Thursday, July 26, 2018

Moby-Dick in the London Globe

In early advertisements for The Whale, as the first British edition of Moby-Dick was titled, publisher Richard Bentley quoted several glowing reviews including one from an otherwise unidentified "Evening Paper" calling Melville's new book "the raciest thing of the kind that was ever produced."

Tue, Nov 4, 1851 – 1 · The Morning Chronicle (London, Greater London, England) ·
Hershel Parker cites Bentley's excerpt in volume 2 of Herman Melville: A Biography (Johns Hopkins University Press, 2002), page 101. Recently digitized images now accessible in The British Newspaper Archive show the larger context of the quoted lines, as printed in The Globe and Traveller on Monday evening, October 20, 1851:
All honour and praise to Fenimore Cooper, whose memory will never be suffered to die whilst the English language endures. That great and lamented genius was one of the most forcible delineators of sea-life that ever made old ocean and his familiars his peculiar study. But he has left a worthy successor (we know how much we say when we assert this) in the person of Herman Melville, whose new work, "The Whale," is perhaps the raciest thing of the kind that was ever produced. Melville does not merely skim the surface, he dives into the deep unfathomed main. We smell and taste the brine in every page. His ink must be the black liquor of the cuttle-fish, and his pen drawn from the wing of the albatross. "The Whale" is a very great performance. --The Globe and Traveller (London, England), 20 October 1851 via The British Newspaper Archive.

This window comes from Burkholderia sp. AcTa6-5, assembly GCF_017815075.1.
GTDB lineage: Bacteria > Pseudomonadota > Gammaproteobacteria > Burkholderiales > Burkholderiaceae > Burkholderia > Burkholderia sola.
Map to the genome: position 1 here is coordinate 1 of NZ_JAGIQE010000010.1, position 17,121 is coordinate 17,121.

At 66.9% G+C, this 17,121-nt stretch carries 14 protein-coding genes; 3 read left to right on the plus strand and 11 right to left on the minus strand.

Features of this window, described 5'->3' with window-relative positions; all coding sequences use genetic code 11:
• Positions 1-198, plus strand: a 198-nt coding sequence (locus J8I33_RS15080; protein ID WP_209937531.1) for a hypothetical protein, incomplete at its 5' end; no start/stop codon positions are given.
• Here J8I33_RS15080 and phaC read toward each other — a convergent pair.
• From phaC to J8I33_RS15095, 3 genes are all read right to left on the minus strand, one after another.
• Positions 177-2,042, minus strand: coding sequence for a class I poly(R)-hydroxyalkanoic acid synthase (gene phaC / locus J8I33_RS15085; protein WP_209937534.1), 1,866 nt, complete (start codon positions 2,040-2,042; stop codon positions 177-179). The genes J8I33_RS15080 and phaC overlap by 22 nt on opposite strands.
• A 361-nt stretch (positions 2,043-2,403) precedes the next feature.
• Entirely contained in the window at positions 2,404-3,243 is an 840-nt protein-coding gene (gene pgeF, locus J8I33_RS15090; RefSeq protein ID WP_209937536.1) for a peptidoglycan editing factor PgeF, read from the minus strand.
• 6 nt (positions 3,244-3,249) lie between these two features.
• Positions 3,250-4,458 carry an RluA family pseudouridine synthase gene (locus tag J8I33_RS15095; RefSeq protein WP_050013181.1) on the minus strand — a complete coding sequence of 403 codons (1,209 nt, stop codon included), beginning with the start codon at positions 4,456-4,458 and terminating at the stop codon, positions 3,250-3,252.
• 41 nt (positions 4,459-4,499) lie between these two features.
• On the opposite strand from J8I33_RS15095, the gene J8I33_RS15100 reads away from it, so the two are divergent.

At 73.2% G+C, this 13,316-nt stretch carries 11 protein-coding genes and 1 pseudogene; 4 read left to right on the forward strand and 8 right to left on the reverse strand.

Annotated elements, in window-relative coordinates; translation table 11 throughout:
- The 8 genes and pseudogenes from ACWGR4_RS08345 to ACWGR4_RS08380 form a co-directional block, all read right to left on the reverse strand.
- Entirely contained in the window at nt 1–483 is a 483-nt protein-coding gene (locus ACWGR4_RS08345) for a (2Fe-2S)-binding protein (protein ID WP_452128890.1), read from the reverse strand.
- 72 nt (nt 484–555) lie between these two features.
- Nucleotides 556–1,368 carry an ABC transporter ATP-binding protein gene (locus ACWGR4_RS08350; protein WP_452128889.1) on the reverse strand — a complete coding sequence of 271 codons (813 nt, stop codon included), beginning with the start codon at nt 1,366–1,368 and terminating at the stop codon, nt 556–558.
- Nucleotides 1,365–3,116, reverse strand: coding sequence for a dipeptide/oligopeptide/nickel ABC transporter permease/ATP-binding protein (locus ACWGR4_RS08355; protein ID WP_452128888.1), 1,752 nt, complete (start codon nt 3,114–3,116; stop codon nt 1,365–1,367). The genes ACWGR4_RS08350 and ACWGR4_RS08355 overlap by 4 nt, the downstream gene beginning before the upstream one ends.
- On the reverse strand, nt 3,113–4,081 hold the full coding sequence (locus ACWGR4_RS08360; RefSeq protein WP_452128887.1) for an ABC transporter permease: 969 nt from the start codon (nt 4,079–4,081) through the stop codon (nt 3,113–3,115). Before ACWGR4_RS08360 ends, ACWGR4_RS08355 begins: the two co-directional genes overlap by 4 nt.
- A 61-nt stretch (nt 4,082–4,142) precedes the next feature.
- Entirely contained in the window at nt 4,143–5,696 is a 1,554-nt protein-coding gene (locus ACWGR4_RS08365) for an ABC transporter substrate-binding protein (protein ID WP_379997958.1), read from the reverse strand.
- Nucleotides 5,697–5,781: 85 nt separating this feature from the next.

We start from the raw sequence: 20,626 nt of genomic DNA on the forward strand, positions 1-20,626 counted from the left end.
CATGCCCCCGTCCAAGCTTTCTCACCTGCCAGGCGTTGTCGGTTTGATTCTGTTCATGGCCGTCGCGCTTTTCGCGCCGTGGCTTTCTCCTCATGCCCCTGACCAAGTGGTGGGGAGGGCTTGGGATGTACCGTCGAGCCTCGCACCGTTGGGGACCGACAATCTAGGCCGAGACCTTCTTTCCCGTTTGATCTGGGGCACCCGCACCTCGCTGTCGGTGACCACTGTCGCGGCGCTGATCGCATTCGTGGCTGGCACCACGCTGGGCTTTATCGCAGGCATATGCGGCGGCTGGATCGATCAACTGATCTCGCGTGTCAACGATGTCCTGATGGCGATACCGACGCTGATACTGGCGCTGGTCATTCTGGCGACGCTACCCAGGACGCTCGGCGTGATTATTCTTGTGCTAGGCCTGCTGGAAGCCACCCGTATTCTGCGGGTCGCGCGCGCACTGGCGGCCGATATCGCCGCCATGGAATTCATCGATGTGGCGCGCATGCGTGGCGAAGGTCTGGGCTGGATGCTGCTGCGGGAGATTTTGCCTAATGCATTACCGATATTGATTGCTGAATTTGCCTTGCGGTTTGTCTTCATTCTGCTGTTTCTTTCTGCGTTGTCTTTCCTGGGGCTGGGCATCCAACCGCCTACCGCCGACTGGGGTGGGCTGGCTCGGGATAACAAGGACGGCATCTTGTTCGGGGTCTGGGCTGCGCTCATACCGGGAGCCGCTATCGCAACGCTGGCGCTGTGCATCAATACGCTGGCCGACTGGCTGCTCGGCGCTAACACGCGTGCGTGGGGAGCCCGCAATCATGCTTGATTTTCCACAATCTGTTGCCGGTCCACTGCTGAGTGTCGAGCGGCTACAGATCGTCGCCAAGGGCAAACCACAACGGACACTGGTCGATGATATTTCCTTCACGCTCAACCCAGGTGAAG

The London Globe and Traveller was indeed an evening paper, founded as a "trade journal" and "advertising platform" for booksellers according to The British Newspaper Archive. Images from the Globe were not available in the BNA before August 31, 2016.

On Friday, 24 October 1851 the Globe and Traveller speedily excerpted praise for The Whale from the review published just that morning in the London Morning Advertiser.

Herman Melville: The Contemporary Reviews (Cambridge University Press, 1995; paperback 2009) contains no earlier notice of Melville's Whale than the one printed in the London Globe and Traveller on 20 October 1851. (The first notice of Moby-Dick in Contemporary Reviews is from the London Morning Herald, also on 20 October 1851.) Contemporary Reviews (pages 310-311) does have the review of Melville's White-Jacket in the London Globe and Traveller on 4 March 1850.

Tue, Oct 28, 1851 – 1 · The Morning Post (London, Greater London, England) ·
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1 comment:

  1. Patience, patience. In 1969 I paid two people, one of whom was Brian Higgins, to search the British archives (Colindale, then?) for this "Evening Paper." I started wanting it in 1968, so that makes a nice 50 years. Thank you, oh alert and persistent and imaginative Scott Norsworthy. And congratulations!